The Origin of Species
Darwin's Design: Social Theory in Origin of Species
It is no secret that Darwin's theory of Natural Selection and Evolution, put forth in Origin of Species, has been applied to social theory, giving rise to Social Darwinism. But are we correct to assume that Social Darwinism is simply an extract of evolutionary theory, the extrapolation of a dispassionate scientific treatise, or might the ideas in Origin of Species be influenced by a preexisting social theory? Darwin may actually have had an imperialist social agenda, that is, some incipient form of Social Darwinism, in mind when he wrote his famous book, as evidenced by his deliberate choice of ambiguous language that may allude to social relationships as well as natural ones. In numerous passages in Origin of Species, Darwin uses terminology that could refer to plants or animals in nature, but that could also refer to humans in society.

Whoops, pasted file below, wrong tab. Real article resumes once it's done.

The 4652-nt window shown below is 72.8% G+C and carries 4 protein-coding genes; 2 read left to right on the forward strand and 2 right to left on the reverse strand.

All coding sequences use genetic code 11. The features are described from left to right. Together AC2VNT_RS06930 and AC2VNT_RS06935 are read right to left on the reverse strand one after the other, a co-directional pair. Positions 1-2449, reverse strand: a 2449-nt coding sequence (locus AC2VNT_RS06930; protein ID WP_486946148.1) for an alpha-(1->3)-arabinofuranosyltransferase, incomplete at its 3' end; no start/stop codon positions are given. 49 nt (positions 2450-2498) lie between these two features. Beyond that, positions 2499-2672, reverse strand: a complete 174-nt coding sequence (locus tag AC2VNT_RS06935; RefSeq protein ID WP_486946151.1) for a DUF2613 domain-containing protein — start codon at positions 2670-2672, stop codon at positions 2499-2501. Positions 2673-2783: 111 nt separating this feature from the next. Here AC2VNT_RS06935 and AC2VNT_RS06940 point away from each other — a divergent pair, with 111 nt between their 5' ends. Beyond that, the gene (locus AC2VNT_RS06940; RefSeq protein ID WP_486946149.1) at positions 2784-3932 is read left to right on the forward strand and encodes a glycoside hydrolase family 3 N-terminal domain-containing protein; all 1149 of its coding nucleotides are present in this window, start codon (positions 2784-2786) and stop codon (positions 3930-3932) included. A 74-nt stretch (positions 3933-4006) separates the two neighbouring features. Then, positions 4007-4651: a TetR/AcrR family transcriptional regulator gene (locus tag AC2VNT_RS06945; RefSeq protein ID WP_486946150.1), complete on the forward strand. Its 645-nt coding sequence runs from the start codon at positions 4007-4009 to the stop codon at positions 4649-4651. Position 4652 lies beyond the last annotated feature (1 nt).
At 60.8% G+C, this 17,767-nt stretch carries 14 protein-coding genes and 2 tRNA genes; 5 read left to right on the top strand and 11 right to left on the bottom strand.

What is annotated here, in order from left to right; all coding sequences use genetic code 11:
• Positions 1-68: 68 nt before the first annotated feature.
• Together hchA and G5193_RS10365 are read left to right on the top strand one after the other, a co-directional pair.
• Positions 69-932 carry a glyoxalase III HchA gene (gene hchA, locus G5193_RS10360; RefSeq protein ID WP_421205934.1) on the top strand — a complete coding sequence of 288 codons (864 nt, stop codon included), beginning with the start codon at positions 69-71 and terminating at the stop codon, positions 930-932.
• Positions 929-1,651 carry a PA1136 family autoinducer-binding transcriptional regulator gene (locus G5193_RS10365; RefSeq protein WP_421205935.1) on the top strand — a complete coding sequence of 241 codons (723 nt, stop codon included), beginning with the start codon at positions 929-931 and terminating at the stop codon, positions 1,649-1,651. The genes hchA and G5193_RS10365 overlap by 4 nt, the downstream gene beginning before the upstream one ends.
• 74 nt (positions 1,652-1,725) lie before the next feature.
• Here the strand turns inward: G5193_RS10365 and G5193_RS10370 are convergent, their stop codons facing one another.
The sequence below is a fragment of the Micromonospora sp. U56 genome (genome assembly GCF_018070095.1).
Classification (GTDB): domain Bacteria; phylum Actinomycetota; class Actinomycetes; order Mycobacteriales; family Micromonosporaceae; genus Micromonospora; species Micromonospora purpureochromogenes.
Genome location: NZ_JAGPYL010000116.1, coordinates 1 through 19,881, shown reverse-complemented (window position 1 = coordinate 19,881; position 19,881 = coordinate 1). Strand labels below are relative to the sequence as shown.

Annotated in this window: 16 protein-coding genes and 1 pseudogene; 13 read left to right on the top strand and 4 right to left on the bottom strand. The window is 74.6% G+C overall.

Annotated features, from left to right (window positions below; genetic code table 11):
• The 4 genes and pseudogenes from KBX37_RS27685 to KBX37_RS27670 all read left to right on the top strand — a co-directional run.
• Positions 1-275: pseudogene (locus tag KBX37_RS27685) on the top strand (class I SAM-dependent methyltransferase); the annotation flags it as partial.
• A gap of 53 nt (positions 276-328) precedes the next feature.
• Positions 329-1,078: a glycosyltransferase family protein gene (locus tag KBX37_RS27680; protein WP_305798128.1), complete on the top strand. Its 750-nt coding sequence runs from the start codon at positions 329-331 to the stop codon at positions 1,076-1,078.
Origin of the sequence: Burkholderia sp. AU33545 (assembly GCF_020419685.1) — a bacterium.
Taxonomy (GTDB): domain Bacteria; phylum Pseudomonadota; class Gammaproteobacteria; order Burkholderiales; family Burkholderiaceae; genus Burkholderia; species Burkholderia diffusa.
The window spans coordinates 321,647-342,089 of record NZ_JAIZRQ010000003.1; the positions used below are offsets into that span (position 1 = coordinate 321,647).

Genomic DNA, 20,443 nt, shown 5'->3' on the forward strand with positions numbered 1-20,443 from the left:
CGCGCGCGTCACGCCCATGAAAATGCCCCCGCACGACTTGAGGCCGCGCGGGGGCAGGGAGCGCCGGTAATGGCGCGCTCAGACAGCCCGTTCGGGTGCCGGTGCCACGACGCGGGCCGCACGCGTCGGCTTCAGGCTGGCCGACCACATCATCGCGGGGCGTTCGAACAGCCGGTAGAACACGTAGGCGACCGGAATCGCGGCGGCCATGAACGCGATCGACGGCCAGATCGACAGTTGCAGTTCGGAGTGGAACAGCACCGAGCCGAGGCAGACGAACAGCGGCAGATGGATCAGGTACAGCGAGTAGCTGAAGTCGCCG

Darwin believes that a goal of any species is to continue its existence; a species can do so only by evolving, by adapting in response to changes in the environment. Darwin's evolutionary theory can be briefly summarized in five tenets: overpopulation, variation, competition or struggle for survival, survival of best adapted, and heredity. He contends that each species tends to...
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